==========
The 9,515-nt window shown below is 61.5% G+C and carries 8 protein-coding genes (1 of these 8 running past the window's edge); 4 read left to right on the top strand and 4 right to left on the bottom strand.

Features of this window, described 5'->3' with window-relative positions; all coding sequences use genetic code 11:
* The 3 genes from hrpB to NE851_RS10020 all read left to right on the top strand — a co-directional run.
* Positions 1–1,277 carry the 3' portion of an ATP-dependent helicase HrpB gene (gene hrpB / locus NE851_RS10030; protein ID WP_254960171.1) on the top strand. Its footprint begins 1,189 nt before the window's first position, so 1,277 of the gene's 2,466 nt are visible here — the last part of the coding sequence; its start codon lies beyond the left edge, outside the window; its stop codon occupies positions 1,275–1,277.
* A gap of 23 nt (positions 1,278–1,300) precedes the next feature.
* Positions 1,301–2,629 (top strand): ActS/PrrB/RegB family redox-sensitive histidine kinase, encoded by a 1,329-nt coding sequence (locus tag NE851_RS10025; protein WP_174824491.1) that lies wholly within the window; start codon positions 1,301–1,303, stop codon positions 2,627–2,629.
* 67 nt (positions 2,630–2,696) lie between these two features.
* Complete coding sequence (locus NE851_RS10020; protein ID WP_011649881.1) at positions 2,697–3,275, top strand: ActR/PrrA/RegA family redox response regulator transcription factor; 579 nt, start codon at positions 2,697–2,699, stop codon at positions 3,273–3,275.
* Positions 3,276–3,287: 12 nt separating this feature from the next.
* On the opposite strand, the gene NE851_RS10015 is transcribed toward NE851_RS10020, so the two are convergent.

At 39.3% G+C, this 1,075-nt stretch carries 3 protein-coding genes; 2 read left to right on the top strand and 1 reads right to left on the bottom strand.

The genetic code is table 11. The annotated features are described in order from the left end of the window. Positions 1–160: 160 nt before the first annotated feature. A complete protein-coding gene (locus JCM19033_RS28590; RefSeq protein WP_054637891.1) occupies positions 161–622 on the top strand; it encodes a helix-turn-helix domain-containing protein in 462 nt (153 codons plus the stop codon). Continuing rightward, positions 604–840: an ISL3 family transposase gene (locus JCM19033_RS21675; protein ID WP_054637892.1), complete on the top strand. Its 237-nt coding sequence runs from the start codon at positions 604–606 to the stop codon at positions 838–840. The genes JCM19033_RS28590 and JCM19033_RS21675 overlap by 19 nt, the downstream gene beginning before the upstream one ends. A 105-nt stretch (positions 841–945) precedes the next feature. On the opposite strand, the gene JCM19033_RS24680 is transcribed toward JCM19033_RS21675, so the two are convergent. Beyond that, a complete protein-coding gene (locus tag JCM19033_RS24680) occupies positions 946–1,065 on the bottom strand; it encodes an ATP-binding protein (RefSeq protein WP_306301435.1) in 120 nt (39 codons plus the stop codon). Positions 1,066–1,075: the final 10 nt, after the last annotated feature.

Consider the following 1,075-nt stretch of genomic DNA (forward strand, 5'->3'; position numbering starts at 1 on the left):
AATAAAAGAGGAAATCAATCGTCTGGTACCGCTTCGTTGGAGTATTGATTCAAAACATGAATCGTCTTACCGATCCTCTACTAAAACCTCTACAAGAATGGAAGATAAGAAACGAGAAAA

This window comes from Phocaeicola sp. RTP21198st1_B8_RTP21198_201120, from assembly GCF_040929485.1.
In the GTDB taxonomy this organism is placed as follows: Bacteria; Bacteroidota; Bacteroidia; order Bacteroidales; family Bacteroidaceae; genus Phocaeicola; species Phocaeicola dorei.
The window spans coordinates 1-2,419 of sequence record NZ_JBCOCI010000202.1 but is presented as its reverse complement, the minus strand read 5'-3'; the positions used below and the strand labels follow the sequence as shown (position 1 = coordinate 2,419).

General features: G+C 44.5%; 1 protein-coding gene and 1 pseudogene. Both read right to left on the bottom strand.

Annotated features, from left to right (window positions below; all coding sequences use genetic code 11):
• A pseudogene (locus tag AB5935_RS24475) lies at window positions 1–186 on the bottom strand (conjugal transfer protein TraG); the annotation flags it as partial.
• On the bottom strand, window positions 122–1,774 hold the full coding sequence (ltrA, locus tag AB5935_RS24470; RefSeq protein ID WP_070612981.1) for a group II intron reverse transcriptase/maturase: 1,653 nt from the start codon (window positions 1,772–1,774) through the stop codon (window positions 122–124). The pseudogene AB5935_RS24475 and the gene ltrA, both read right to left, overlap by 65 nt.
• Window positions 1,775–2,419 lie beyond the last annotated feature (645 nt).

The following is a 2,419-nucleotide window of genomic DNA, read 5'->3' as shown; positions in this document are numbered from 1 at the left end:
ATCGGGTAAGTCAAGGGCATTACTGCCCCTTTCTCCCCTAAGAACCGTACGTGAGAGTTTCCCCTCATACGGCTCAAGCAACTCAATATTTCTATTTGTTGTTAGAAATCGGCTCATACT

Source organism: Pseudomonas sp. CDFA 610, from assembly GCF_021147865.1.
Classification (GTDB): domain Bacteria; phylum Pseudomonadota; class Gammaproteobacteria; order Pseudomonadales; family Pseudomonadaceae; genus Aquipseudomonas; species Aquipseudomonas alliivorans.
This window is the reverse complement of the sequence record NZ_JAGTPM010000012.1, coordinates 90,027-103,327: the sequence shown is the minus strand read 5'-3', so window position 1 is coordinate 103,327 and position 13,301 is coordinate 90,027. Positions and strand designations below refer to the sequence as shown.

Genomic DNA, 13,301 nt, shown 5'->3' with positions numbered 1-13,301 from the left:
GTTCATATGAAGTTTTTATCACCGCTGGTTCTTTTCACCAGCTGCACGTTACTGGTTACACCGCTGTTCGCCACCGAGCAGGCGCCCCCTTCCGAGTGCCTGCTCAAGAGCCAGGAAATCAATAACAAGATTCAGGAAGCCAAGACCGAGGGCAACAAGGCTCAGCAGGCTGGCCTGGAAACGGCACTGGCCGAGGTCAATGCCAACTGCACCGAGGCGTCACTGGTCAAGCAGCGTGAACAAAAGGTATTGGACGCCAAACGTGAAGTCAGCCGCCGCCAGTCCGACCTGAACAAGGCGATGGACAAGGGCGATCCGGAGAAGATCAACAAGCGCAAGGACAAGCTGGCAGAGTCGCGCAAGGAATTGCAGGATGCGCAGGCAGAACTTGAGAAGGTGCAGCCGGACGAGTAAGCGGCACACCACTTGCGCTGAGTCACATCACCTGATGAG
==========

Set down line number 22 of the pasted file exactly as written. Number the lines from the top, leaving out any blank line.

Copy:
• Window positions 1,775–2,419 lie beyond the last annotated feature (645 nt).